Prepare lists of useful details for the campaign.

Submitted by Brian Wiborg Monster

[Edited by Mike Myler]

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The Lute of Friendship

Harp-Lute

Lute of Friendship
Aura moderate enchantment; CL 10th
Slot none; Price 18,000 gp; Weight 4 lbs.

Description This beautifully crafted lute has a stout, polished brass handle parallel to the bridge, and the metal continues around the entire frame of the instrument. Unique designs chase the front of the lacquered wooden drum, marking it unique among its peers.

Twice per day, the wielder of this weapon (which operates as a +1 club) may trigger the instrument’s enchantment (Will DC 16) as an immediate action after connecting with a successful attack roll.  On a failed save, the victim suddenly forgets everything that happened to them in the past five minutes (the wielder of the lute of friendship cannot imbue or modify any memories, or remove any memories more than five minutes old.) Any time that a character wielding this instrument as a weapon rolls a natural 1 on their attack roll, they accidentally activate the enchantment (even if there were no previous charges) against themselves.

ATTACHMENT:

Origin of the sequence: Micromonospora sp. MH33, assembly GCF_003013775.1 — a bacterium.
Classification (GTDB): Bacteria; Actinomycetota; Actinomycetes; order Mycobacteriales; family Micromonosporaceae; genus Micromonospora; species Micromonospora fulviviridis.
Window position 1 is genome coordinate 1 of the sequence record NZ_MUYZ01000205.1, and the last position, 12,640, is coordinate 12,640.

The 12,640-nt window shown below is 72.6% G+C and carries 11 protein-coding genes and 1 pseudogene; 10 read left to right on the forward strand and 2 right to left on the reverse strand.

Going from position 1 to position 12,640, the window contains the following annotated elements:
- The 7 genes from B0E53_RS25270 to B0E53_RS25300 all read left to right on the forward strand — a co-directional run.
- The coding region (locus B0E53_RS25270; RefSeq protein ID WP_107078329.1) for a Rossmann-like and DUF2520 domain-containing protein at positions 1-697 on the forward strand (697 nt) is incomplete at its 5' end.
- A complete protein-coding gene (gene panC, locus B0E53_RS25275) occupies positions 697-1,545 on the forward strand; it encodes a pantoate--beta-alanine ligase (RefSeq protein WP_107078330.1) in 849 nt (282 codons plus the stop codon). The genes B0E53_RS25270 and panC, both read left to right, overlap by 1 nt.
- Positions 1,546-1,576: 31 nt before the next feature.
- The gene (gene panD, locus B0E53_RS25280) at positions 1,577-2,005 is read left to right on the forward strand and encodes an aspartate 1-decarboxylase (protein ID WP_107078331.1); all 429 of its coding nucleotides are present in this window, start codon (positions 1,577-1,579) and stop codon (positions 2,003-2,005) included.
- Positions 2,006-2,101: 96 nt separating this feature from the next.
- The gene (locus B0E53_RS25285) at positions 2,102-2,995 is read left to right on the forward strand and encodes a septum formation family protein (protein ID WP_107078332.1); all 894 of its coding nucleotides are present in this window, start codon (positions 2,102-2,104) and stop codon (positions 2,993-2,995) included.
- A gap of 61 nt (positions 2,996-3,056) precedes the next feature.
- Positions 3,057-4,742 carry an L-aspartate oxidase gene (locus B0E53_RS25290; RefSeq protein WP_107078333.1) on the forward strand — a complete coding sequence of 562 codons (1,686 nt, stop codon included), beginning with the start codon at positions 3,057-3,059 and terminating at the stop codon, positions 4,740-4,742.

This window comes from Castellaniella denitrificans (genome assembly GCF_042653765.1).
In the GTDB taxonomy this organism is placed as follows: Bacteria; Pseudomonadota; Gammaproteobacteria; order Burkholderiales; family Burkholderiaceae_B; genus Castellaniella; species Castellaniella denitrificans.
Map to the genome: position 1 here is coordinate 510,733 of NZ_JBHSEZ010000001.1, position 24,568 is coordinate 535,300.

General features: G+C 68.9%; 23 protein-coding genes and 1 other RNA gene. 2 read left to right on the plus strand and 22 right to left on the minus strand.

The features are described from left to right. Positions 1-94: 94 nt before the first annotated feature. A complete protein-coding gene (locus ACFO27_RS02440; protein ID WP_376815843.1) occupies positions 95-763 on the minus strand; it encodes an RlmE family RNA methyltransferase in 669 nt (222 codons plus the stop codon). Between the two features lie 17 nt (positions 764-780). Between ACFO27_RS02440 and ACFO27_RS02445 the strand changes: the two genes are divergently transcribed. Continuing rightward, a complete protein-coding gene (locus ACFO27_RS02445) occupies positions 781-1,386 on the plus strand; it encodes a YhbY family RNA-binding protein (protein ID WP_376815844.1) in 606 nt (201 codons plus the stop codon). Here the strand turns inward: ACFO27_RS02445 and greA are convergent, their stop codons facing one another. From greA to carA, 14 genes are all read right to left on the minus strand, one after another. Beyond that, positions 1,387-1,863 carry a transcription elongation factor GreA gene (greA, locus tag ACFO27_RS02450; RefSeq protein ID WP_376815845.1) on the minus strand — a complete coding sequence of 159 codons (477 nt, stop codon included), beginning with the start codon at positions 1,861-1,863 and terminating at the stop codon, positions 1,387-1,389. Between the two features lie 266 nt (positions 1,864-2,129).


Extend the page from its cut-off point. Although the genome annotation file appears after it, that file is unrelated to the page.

History    With a successful Knowledge (local) check, bits of lore relating to the lute of friendship are revealed to the PCs; how much is determined by the following DCs:

 DC 10     The first appearance of this unique instrument was in the traveling comedic show, Bankwizzle and Zankizzle. One of the two would be continuously humiliated, smacked with the lute of friendship, humiliated again and then smacked with the weaponized lute a second time.